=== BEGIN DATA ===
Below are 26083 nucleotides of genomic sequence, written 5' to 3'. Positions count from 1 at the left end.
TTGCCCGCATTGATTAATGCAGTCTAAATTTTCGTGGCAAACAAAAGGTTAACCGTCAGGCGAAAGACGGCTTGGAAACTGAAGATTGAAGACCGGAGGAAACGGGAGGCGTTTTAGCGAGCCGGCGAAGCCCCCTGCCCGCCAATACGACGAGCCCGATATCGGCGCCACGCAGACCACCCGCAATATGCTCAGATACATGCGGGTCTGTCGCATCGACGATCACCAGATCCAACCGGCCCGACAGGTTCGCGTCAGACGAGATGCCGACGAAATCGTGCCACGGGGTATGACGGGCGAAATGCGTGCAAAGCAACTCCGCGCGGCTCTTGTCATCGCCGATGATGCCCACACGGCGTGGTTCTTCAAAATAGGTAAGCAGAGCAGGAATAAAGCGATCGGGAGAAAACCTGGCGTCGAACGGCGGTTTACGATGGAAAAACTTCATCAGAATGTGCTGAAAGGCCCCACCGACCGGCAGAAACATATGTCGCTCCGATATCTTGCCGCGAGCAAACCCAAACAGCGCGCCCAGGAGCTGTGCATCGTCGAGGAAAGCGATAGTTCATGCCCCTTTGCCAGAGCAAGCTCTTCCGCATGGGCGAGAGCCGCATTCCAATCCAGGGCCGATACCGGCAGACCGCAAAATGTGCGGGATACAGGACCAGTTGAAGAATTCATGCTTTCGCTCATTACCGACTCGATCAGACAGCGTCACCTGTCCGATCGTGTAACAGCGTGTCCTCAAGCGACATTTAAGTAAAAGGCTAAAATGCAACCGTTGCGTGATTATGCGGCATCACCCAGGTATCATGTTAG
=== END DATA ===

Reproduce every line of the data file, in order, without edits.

Below are 26083 nucleotides of genomic sequence, written 5' to 3'. Positions count from 1 at the left end.
TTGCCCGCATTGATTAATGCAGTCTAAATTTTCGTGGCAAACAAAAGGTTAACCGTCAGGCGAAAGACGGCTTGGAAACTGAAGATTGAAGACCGGAGGAAACGGGAGGCGTTTTAGCGAGCCGGCGAAGCCCCCTGCCCGCCAATACGACGAGCCCGATATCGGCGCCACGCAGACCACCCGCAATATGCTCAGATACATGCGGGTCTGTCGCATCGACGATCACCAGATCCAACCGGCCCGACAGGTTCGCGTCAGACGAGATGCCGACGAAATCGTGCCACGGGGTATGACGGGCGAAATGCGTGCAAAGCAACTCCGCGCGGCTCTTGTCATCGCCGATGATGCCCACACGGCGTGGTTCTTCAAAATAGGTAAGCAGAGCAGGAATAAAGCGATCGGGAGAAAACCTGGCGTCGAACGGCGGTTTACGATGGAAAAACTTCATCAGAATGTGCTGAAAGGCCCCACCGACCGGCAGAAACATATGTCGCTCCGATATCTTGCCGCGAGCAAACCCAAACAGCGCGCCCAGGAGCTGTGCATCGTCGAGGAAAGCGATAGTTCATGCCCCTTTGCCAGAGCAAGCTCTTCCGCATGGGCGAGAGCCGCATTCCAATCCAGGGCCGATACCGGCAGACCGCAAAATGTGCGGGATACAGGACCAGTTGAAGAATTCATGCTTTCGCTCATTACCGACTCGATCAGACAGCGTCACCTGTCCGATCGTGTAACAGCGTGTCCTCAAGCGACATTTAAGTAAAAGGCTAAAATGCAACCGTTGCGTGATTATGCGGCATCACCCAGGTATCATGTTAG